WASHINGTON - Cities and states across the country are pitching new kinds of infrastructure projects and offering fresh assessments of existing proposals as they chase $2 billion in grant funding the Biden administration has tied to environmental and racial-justice goals.

Seleta Reynolds, general manager of the Los Angeles Department of Transportation, initially did not plan to apply for a federal Infrastructure For Rebuilding America grant, a $900 million pot of money targeted at economy-boosting projects. It has typically been used to back major highway projects and other work to reduce congestion and speed travel for cars and trucks.

But shortly after Pete Buttigieg was confirmed as transportation secretary, his department announced that it would judge projects based on their racial-equity and environmental benefits. Reynolds assembled a team that scrambled to put together an application.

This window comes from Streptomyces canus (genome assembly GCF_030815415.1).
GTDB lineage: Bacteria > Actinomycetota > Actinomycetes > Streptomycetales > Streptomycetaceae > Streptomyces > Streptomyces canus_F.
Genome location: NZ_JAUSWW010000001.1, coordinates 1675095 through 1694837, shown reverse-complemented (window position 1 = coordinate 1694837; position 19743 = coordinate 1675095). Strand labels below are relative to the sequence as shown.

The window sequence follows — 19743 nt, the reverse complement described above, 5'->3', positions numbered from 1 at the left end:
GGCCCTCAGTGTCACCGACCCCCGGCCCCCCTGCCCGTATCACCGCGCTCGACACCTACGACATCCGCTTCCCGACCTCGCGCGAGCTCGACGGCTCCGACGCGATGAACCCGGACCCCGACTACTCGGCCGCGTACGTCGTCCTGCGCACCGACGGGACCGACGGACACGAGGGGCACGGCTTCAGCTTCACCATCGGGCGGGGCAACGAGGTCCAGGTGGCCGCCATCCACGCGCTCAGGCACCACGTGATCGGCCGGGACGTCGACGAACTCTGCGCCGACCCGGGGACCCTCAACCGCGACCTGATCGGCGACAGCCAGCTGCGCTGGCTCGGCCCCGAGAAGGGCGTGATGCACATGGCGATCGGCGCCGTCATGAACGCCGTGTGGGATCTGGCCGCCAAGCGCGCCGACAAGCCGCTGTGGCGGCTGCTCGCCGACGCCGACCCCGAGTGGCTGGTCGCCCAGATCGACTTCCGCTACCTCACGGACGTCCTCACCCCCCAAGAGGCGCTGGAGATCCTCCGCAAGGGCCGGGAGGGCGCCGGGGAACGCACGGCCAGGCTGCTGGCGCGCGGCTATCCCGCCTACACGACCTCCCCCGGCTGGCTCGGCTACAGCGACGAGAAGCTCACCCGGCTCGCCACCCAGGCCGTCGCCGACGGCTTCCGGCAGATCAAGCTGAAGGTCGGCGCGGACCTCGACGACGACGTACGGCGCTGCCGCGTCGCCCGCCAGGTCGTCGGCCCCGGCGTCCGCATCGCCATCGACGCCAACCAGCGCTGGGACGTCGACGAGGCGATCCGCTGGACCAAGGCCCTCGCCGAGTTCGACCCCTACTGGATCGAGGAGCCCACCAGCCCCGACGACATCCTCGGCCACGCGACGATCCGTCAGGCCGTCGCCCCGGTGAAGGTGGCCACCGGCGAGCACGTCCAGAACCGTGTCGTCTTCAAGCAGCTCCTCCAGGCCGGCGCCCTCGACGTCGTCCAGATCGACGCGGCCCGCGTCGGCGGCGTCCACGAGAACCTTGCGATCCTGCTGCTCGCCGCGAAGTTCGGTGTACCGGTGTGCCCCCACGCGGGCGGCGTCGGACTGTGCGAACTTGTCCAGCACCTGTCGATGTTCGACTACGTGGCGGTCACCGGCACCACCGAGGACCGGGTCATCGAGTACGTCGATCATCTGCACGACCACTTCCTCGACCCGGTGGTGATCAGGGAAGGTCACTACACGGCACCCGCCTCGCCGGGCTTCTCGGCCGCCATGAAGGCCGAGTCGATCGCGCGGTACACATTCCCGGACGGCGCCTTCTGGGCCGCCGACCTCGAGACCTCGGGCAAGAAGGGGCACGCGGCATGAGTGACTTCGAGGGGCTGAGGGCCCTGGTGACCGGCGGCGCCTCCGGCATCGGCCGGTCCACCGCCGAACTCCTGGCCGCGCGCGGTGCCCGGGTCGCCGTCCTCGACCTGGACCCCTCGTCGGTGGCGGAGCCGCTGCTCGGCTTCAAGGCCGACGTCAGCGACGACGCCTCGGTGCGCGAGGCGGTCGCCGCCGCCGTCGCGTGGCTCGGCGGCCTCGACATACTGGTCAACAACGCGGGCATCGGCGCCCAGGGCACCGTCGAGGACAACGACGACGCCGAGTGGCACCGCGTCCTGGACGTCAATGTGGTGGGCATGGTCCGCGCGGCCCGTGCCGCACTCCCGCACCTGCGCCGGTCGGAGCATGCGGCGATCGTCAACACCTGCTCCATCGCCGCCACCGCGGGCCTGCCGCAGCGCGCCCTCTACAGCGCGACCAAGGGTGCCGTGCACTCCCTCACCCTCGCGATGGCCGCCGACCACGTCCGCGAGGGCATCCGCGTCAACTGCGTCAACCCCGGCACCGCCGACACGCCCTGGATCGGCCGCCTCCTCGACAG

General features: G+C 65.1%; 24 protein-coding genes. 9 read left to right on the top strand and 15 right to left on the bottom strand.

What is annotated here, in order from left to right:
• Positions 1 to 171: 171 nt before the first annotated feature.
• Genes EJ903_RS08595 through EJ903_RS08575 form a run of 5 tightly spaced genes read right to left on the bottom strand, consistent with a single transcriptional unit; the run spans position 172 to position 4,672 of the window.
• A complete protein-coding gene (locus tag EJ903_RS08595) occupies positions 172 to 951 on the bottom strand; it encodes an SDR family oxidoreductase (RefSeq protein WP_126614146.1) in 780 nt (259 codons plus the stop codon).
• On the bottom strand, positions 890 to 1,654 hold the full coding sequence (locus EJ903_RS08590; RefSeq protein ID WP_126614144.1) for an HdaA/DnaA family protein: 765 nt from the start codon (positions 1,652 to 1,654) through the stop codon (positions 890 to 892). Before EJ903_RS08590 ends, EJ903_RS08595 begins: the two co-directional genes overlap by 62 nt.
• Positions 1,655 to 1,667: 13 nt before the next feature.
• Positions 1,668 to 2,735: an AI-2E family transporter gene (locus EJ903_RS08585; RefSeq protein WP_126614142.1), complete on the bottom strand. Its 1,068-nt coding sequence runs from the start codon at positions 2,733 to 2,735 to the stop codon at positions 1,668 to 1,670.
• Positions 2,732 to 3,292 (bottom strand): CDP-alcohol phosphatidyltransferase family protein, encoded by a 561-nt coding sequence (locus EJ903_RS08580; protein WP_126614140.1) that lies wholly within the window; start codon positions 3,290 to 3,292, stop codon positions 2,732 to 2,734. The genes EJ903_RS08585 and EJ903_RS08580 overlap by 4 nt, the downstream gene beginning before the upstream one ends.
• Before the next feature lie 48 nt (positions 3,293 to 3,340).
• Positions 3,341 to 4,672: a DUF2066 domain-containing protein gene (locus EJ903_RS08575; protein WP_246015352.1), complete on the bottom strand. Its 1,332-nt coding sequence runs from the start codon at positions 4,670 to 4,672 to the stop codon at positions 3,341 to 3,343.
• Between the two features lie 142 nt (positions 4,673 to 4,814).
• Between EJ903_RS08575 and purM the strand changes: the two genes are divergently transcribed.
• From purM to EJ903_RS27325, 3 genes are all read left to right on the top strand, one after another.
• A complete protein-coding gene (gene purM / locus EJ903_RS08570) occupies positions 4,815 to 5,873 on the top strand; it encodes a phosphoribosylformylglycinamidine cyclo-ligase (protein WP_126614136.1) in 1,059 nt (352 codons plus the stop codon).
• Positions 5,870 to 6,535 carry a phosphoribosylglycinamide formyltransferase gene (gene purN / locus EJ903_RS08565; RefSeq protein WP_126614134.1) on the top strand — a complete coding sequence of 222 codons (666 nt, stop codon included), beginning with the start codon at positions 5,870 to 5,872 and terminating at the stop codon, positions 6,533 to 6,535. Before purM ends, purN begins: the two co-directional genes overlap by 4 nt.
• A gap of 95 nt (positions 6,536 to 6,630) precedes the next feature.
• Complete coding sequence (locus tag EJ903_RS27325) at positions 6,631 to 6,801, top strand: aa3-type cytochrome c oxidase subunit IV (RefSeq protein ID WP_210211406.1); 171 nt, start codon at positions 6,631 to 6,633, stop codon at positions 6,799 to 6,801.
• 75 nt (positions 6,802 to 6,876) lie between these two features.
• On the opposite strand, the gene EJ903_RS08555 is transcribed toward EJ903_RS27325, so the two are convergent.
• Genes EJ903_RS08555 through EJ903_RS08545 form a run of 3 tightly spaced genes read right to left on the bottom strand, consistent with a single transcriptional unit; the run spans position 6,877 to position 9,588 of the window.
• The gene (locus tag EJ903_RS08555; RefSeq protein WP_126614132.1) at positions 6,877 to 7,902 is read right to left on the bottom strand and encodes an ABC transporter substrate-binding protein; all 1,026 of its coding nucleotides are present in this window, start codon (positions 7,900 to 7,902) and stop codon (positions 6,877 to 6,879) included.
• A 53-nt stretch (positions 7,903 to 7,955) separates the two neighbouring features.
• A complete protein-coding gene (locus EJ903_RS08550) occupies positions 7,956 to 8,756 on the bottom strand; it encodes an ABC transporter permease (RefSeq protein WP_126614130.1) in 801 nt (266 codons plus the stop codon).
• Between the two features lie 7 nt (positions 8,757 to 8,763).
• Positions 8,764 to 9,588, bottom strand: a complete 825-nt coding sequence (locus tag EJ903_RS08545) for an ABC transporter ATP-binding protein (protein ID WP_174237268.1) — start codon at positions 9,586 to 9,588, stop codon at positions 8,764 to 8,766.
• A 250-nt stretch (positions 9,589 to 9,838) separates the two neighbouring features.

The city is seeking $45 million to help fund projects on major streets in South Los Angeles, trying to remedy harms caused by an interstate highway running through the area. The proposal calls for bike lanes, safer crosswalks, new shade trees and bus-boarding islands. It also would involve installing 300 electric-vehicle chargers, putting up air-quality sensors and extending broadband access to 11,000 homes.

"I see it as a form of validating and showing L.A.'s support for this pivot U.S. DOT is trying to make," Reynolds said. "If they really want projects that center equity and climate, I want to give them one."

The new criteria demonstrate one way Buttigieg's team has put its imprint on the Department of Transportation. They also offer a preview of how the administration is seeking to reshape the nation's transportation networks as it tries to advance major infrastructure funding through Congress. The $600 billion transportation portion of the package - part of a $2 trillion proposal - calls for the expansion of existing grant funds and the creation of new ones.

"We are committed to not just rebuilding our crumbling infrastructure, but building back in a way that positions American communities for success in the future," Buttigieg said in a statement in February when the new INFRA standards were announced.